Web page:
It's not illegal. And it may help to understand why doctors do this. First, federal law prohibits the refilling of any Schedule II controlled substance, which includes Norco. What federal regulations do allow doctors to do is write multiple prescriptions at once that allow a patient to get up to 90 days of the drug, so long as certain conditions are met. Specifically, the regulation states:

    1306.12 Refilling prescriptions; issuance of multiple prescriptions.

    (a) The refilling of a prescription for a controlled substance listed in Schedule II is prohibited.

    (b)(1) An individual practitioner may issue multiple prescriptions authorizing the patient to receive a total of up to a 90-day supply of a Schedule II controlled substance provided the following conditions are met:

    (i) Each separate prescription is issued for a legitimate medical purpose by an individual practitioner acting in the usual course of professional practice;

    (ii) The individual practitioner provides written instructions on each prescription (other than the first prescription, if the prescribing practitioner intends for that prescription to be filled immediately) indicating the earliest date on which a pharmacy may fill each prescription;

    (iii) The individual practitioner concludes that providing the patient with multiple prescriptions in this manner does not create an undue risk of diversion or abuse;

    (iv) The issuance of multiple prescriptions as described in this section is permissible under the applicable state laws; and

    (v) The individual practitioner complies fully with all other applicable requirements under the Act and these regulations as well as any additional requirements under state law.

    (2) Nothing in this paragraph (b) shall be construed as mandating or encouraging individual practitioners to issue multiple prescriptions or to see their patients only once every 90 days when prescribing Schedule II controlled substances. Rather, individual practitioners must determine on their own, based on sound medical judgment, and in accordance with established medical standards, whether it is appropriate to issue multiple prescriptions and how often to see their patients when doing so.

    21 CFR 1306.12. Note in particular what the regulation says in subsection (b)(2). The regulation leaves it up to doctors to "determine on their own, based on sound medical judgment, and in accordance with established medical standards, whether it is appropriate to issue multiple prescriptions and how often to see their patients when doing so." So, the doctor is permitted to require patients to come in every 30 days before issuing new prescriptions.

    And while you think it pointless for the doctor to do that, the doctor may indeed want to see you that often to ensure that you are not either becoming too dependent on the drug and that you are not diverting the drug to others. Doctors and pharmacies both have obligations under federal law to have in place procedures to help prevent abuse/diversion of controlled substances. Doctors who fail to do that can lose their DEA licenses, which then would mean they cannot prescribe many drugs; have to pay fines; or may face criminal prosecution depending on the details of what the doctor did. The opioid drug addiction crisis in this country has lead the states and DEA to clamp down on on what they see as excessive prescriptions of these drugs, and that in turn has made doctors much less willing to write these prescriptions as freely as they did 5-10 years ago. The unfortunate side effect of that effort is that it makes patients who legitimately need the drugs either jump through more hoops to get them or not get them at all. You are not the only one facing these kinds of requirements.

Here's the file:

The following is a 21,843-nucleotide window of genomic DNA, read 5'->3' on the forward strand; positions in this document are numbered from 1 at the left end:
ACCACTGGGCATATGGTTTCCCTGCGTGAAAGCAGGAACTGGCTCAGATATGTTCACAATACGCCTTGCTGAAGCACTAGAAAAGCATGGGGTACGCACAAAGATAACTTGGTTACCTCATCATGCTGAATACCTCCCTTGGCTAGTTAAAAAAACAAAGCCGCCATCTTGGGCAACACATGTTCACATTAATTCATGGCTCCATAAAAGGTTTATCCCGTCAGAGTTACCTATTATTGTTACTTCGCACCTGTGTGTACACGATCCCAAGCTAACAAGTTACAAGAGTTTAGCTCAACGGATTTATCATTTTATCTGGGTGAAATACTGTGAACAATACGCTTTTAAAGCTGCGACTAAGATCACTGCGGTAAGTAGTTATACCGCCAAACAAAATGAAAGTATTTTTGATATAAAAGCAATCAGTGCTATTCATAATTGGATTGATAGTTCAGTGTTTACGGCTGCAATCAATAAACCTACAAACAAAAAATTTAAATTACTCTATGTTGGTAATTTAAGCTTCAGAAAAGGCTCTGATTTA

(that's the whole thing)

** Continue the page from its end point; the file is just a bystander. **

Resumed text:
So while it may be irritating to have to go in every 30 days, and cost you a co-pay, that's likely what you're going to need to do to get this drug if you need it. Unless, of course, you can find another doctor more willing to go with the old routine of every 90 days.

  4. #4
    Join Date
    Jul 2018
    Posts
    2,730

    Default Re: Primary Care Physician Has New Rule of Mandatory Appointment for Refill

    Quote Quoting Mommymaker
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    not sure if it's illegal in anyway to all the patients he will force to do this.
    It's not.

  5. #5
    Join Date
    Jun 2014
    Posts
    3,210

    Default Re: Primary Care Physician Has New Rule of Mandatory Appointment for Refill

    It is not illegal or unethical. Most primary care doctors that prescribe opiates long term are encouraged to see those patients every 30 days. Look up the CDC Guidelines for primary care physicians prescribing opiates for chronic pain 2016.

    You could try a pain management doctor. Some of them only require patients to come in every 90 days. You might have to have routine drug screens and possibly go in for random pill counts in addition to signing a pain contract.. It does not matter than you have never had a problem with drugs. A pain management doctor or new PCP will require copies of your medical records before prescribing opiates. It is possible a new doctor will not prescribe you the Norco, prescribe you a different dose or fewer pills a day.